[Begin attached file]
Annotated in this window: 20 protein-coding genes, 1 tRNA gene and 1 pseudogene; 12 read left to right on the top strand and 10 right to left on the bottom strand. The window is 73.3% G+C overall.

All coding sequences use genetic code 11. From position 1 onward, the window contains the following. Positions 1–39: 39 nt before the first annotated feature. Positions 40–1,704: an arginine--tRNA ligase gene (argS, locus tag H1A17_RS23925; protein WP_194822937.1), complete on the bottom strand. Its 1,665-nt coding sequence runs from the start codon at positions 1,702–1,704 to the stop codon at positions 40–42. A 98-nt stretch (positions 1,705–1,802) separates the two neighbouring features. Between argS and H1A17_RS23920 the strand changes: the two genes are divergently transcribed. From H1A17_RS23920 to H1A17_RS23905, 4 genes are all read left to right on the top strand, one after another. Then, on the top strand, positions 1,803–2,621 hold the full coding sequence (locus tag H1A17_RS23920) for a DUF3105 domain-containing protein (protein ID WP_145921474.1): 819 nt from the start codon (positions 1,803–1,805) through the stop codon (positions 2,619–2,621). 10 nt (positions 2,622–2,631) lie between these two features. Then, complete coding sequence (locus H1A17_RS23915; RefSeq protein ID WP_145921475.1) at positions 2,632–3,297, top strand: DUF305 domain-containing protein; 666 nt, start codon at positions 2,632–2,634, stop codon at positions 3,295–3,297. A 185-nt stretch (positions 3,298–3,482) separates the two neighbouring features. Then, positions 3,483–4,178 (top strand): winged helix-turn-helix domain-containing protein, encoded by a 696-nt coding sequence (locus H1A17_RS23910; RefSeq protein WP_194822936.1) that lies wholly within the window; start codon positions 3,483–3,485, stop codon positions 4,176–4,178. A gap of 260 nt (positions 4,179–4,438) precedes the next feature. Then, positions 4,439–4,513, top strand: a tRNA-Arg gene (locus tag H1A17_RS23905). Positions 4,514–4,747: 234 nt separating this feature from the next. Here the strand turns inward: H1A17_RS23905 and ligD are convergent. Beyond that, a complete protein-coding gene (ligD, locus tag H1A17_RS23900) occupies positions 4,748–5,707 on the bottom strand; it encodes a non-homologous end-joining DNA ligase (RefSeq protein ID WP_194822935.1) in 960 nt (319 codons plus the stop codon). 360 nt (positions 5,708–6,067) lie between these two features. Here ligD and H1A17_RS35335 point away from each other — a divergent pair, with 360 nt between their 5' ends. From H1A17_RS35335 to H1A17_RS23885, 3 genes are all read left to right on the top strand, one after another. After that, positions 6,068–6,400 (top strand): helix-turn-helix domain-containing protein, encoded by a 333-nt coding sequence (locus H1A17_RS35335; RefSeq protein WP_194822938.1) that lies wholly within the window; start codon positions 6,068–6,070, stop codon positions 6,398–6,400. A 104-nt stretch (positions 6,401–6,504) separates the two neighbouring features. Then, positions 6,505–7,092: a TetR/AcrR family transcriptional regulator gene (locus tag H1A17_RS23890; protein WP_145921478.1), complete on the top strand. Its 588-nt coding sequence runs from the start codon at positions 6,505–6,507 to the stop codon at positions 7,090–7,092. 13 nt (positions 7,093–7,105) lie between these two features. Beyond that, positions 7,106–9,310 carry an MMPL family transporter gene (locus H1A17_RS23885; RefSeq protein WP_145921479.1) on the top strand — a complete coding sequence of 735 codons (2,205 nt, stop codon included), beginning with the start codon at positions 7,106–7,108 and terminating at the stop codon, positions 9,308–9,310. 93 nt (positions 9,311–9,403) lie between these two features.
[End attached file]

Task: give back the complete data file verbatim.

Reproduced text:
Annotated in this window: 20 protein-coding genes, 1 tRNA gene and 1 pseudogene; 12 read left to right on the top strand and 10 right to left on the bottom strand. The window is 73.3% G+C overall.

All coding sequences use genetic code 11. From position 1 onward, the window contains the following. Positions 1–39: 39 nt before the first annotated feature. Positions 40–1,704: an arginine--tRNA ligase gene (argS, locus tag H1A17_RS23925; protein WP_194822937.1), complete on the bottom strand. Its 1,665-nt coding sequence runs from the start codon at positions 1,702–1,704 to the stop codon at positions 40–42. A 98-nt stretch (positions 1,705–1,802) separates the two neighbouring features. Between argS and H1A17_RS23920 the strand changes: the two genes are divergently transcribed. From H1A17_RS23920 to H1A17_RS23905, 4 genes are all read left to right on the top strand, one after another. Then, on the top strand, positions 1,803–2,621 hold the full coding sequence (locus tag H1A17_RS23920) for a DUF3105 domain-containing protein (protein ID WP_145921474.1): 819 nt from the start codon (positions 1,803–1,805) through the stop codon (positions 2,619–2,621). 10 nt (positions 2,622–2,631) lie between these two features. Then, complete coding sequence (locus H1A17_RS23915; RefSeq protein ID WP_145921475.1) at positions 2,632–3,297, top strand: DUF305 domain-containing protein; 666 nt, start codon at positions 2,632–2,634, stop codon at positions 3,295–3,297. A 185-nt stretch (positions 3,298–3,482) separates the two neighbouring features. Then, positions 3,483–4,178 (top strand): winged helix-turn-helix domain-containing protein, encoded by a 696-nt coding sequence (locus H1A17_RS23910; RefSeq protein WP_194822936.1) that lies wholly within the window; start codon positions 3,483–3,485, stop codon positions 4,176–4,178. A gap of 260 nt (positions 4,179–4,438) precedes the next feature. Then, positions 4,439–4,513, top strand: a tRNA-Arg gene (locus tag H1A17_RS23905). Positions 4,514–4,747: 234 nt separating this feature from the next. Here the strand turns inward: H1A17_RS23905 and ligD are convergent. Beyond that, a complete protein-coding gene (ligD, locus tag H1A17_RS23900) occupies positions 4,748–5,707 on the bottom strand; it encodes a non-homologous end-joining DNA ligase (RefSeq protein ID WP_194822935.1) in 960 nt (319 codons plus the stop codon). 360 nt (positions 5,708–6,067) lie between these two features. Here ligD and H1A17_RS35335 point away from each other — a divergent pair, with 360 nt between their 5' ends. From H1A17_RS35335 to H1A17_RS23885, 3 genes are all read left to right on the top strand, one after another. After that, positions 6,068–6,400 (top strand): helix-turn-helix domain-containing protein, encoded by a 333-nt coding sequence (locus H1A17_RS35335; RefSeq protein WP_194822938.1) that lies wholly within the window; start codon positions 6,068–6,070, stop codon positions 6,398–6,400. A 104-nt stretch (positions 6,401–6,504) separates the two neighbouring features. Then, positions 6,505–7,092: a TetR/AcrR family transcriptional regulator gene (locus tag H1A17_RS23890; protein WP_145921478.1), complete on the top strand. Its 588-nt coding sequence runs from the start codon at positions 6,505–6,507 to the stop codon at positions 7,090–7,092. 13 nt (positions 7,093–7,105) lie between these two features. Beyond that, positions 7,106–9,310 carry an MMPL family transporter gene (locus H1A17_RS23885; RefSeq protein WP_145921479.1) on the top strand — a complete coding sequence of 735 codons (2,205 nt, stop codon included), beginning with the start codon at positions 7,106–7,108 and terminating at the stop codon, positions 9,308–9,310. 93 nt (positions 9,311–9,403) lie between these two features.